The rain here in northwest Georgia this year has been tremendous. The crops in my garden have not. A few tomatoes and a few bell peppers and some okra. Cucumbers? Pfft. Too much rain can definitely be a bad thing. (However, I am not complaining. I love the rain.) What do I have the most of? Hot peppers. They are thriving. The irony is, my family, nor I, don’t really eat a lot of hot peppers. Such is life. So, what to do? Give some away and can the rest.
About a week ago, I picked 50+ peppers- jalapeños and cow horns. The jabaneros aren’t ready just yet. I knew this was going to be quite a task, as peppers are tricky to work with.
The difficulty begins in the cutting. You must wear gloves for this and remember not to touch your face or skin! The capsaicin will get you for sure. Peppers are much like onions, giving off vapors that can affect one’s eyes and breathing. I, of course, was no exception. After about fifteen minutes, I had to crack the windows and back door to let some fresh air in. The coughing had commenced. Once the cutting was finished, I had to wipe down every surface I had come in contact with in the gloves. The juice and seeds had managed to spread…
The jars were ready, the peppers went in, and the water bath began. (10-15 min)
After 5 or 6 minutes, I could really smell the peppers in the air, which I thought was odd. Then I really started to sneeze and cough a great deal. I glanced at the pot and saw a couple of seeds floating in the water, which was not good, but, curious. I stared to remove them, and saw a jar bobbing in the water! Thinking to myself, surely I didn’t not leave that much air space in the jar that it would float. In all my years of canning, I have never experienced the problem shown below. Two of my jars had broken on the bottom! The peppers were continuing to cook and the vapors were filling the air. Not sure why this happened. I had the jars sitting on a rack, so that they were not touching the bottom of the pot. Funny thing is, I rarely use a rack on the bottom and have never had a problem. One of life’s mysteries, I suppose.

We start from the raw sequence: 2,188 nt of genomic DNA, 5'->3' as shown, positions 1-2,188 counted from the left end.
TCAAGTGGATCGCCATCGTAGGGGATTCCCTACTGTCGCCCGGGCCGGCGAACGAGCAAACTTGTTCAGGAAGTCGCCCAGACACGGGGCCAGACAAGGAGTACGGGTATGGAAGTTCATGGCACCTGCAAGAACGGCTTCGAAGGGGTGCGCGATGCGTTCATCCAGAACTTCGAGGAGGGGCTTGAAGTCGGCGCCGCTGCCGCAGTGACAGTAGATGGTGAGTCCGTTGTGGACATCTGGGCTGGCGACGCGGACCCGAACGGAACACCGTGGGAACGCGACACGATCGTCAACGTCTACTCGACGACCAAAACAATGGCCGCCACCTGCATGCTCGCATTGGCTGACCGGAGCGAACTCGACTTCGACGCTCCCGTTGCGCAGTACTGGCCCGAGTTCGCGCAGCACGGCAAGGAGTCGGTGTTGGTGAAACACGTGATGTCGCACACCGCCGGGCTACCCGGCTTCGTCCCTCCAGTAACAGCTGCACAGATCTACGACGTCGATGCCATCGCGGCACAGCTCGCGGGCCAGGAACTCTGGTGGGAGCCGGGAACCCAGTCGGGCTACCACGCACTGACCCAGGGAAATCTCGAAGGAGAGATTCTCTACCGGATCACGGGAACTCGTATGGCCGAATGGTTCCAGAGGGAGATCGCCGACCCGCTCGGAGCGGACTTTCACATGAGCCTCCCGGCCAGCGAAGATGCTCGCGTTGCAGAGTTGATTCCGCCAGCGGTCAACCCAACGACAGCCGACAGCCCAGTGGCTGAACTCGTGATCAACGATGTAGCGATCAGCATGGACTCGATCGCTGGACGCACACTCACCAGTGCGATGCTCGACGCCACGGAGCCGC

So, I cleaned the jars off under hot running water and quickly brought a fresh batch of water to a boil. Plan B was to use a vegetable steamer in the bottom. It worked like a charm and held the weight of the jars beautifully.
In the end, the result was beautiful. My eyes eventually stopped watering and my coughing and sneezing subsided. The peppers were so pretty and now I have lots of gifts to give.
Have you had a disaster in your kitchen this summer? Tell me about it!